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Naturally occurring microscopic algae, called phytoplankton, are common in coastal waters. Though phytoplankton are small, they can grow explosively, creating something called a "bloom". In many blooms, these organisms can be so numerous and concentrated that they color the water red, hence the term "red tides".
An intense bloom can produce harmful impacts on marine ecosystems. For example, when masses of algae die and decompose, they can deplete oxygen in the water, causing the water to become so low in oxygen that animals either leave the area or die. A small percentage of algae produce powerful toxins that can kill fish, shellfish, marine mammals and birds, and may directly or indirectly cause illness in people. While both types have harmful impacts, the term, “harmful algal bloom”, is usually associated with blooms that kill with a toxin. “Red tide” is a popular term for harmful algal blooms, however HABs is preferred by scientists as they can be different colors. In some cases, the algae may not produce a discoloration of the water, yet still be present in sufficient numbers to affect shellfish or other marine life.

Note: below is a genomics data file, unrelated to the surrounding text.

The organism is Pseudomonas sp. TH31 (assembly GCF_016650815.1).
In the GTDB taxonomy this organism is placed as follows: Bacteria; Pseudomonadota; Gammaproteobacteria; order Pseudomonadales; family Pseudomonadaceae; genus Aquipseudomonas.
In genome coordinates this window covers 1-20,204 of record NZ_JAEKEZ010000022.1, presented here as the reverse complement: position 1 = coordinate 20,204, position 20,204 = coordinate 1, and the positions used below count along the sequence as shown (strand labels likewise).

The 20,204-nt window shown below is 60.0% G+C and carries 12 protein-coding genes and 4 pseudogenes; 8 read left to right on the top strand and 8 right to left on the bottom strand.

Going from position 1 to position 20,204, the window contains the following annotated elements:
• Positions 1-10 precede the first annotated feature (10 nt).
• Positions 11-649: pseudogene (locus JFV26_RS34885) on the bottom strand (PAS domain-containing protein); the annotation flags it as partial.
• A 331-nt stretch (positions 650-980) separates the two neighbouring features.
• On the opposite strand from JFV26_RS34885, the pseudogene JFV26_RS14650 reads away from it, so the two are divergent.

Shown in this satellite image is ocean color data revealing high concentrations of chlorophyll over a large area (in red), warning scientists of potential HAB activity off the Florida Gulf Coast. Water samples are used to provide data on the algal species to confirm the presence of harmful algae.
Harmful Algal Blooms are considered an environmental hazard because these events can make people sick when contaminated shellfish are eaten, or when people breathe aerosolized HAB toxins near the beach. In addition, HAB events can result in the closure of shellfish beds, massive fish kills, death of marine mammals and seabirds, and alteration of marine habitats. As a consequence, HAB events adversely affect commercial and recreational fishing, tourism, and valued habitats, creating a significant impact on local economies and the livelihood of coastal residents.
Advanced warning of harmful algal blooms (HABs) increases the options for managing these events. The HAB Forecasting System
provided by NOAA, Mote Marine Laboratory, and the Florida Fish and Wildlife Institute, supplies information on the location, extent, and potential for development or movement of harmful algal blooms in the Gulf of Mexico. The forecasting system relies on satellite imagery, field observations, and buoy data to provide the large spatial scale and high frequency of observations required to assess bloom location and movements. Historical and near-realtime data can be accessed through the Harmful Algal Blooms Observing System
Extensive information about HABs can be found on NOAA's National Ocean Service - Harmful Algal Bloom Web site